Sinn Fein claims UK Government ‘assured’ gay marriage in Northern Ireland

Conor Murphy, Mary Lou McDonald and Michelle O'Neill smiling

The British Government has denied reports it is prepared to overrule the DUP to introduce equal marriage in Northern Ireland.

Sinn Fein and the DUP began fresh talks aimed at restoring power-sharing to Northern Ireland on Tuesday (May 7).

The region’s devolved parliament collapsed more than two years ago over a bungled renewable energy scheme. A lengthy impasse has ensued, with the DUP’s opposition to equal marriage forming a major stumbling block in attempts to reach a deal.

Conor Murphy, a former MP and MLA, has suggested that the UK Government was at one point prepared to intervene to break the impasse.

“The issue of equal marriage was going to be presented in the Assembly,” he told BBC Radio Ulter’s Stephen Nolan on Tuesday (May 7).

“If it failed, we had an assurance it would be passed by Westminster.”

“We had an assurance it would be passed by Westminster.”

—Conor Murphy, Sinn Fein

Murphy implied that the pledge was made to Sinn Fein during the last round of power-sharing talks in February 2018.

He told Nolan that “there are well above sufficient numbers in the House of Commons to pass equal marriage for the North.”

Westminster has denied that it would become directly involved in the matter.

“It has been the UK Government’s consistent position that the best way forward is for locally accountable politicians in Northern Ireland to make decisions that affect the lives of the people they serve,” a UK Government spokesperson told PinkNews.

“We want to see devolved government restored as soon as possible – and today’s talks are an important step forward in this process.”

DUP blocks same-sex marriage

Northern Ireland lags behind the rest of the UK and the Republic of Ireland in terms of same-sex marriage.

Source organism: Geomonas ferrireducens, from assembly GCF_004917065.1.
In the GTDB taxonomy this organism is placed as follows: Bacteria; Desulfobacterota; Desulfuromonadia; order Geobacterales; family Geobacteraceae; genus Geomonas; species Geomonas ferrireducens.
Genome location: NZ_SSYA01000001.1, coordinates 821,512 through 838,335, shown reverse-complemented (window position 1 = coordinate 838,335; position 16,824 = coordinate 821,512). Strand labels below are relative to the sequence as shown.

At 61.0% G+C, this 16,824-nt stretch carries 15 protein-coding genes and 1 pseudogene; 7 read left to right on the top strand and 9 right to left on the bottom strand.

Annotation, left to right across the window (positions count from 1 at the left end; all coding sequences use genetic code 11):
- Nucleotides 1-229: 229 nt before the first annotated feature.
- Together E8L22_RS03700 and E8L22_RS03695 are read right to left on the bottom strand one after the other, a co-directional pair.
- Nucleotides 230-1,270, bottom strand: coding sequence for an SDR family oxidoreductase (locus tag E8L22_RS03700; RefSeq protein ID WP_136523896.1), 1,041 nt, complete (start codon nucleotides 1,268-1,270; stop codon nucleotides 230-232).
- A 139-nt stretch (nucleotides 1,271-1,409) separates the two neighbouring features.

Stormont has voted on legislation five times since 2012, and was able to command a slim majority for marriage equality in November 2015.

However the bill was blocked by the DUP using a petition of concern, a mechanism designed to ensure that legislation has the backing of both republicans and nationalists.

In recent weeks, it has been suggested that equal marriage could be introduced in tribute to lesbian journalist Lyra McKee, who was shot dead while observing riots on April 18.

Amnesty International calls for UK intervention

The human rights group Amnesty International has accused the Government of consciously frustrating attempts to circumvent Stormont on the issue of equal marriage.

Spokesman Patrick Corrigan said that while Amnesty was not aware of the specific assurances mentioned by Murphy, it believes that there were plans to let backbenchers take control of the process.

“As a draft DUP-Sinn Fein deal was shaping up last February, Karen Bradley [then-Northern Ireland Secretary] gave an on-the-record response to a written question from Conor McGinn MP, which committed the Government only to allowing a free vote if backbenchers brought same-sex marriage legislation to Parliament,” he told the Belfast Telegraph.

A woman holding a poster which says "support gay marriage"

Campaigners march through Belfast to protest against the lack of same-sex marriage. (Paul Faith/AFP/Getty Images)

“Just a week later, the political talks collapsed without agreement.

“In the intervening 15 months, the Government has not only not lifted a finger to bring marriage equality to Northern Ireland, but they have actively frustrated efforts to progress private members’ bills which were subsequently introduced in both Houses of Parliament.”

Amnesty said that the Government must end “second-class citizenship” for Northern Ireland’s LGBT+ community.

“If Stormont won’t or can’t deliver equality, then Westminster must,” Corrigan added.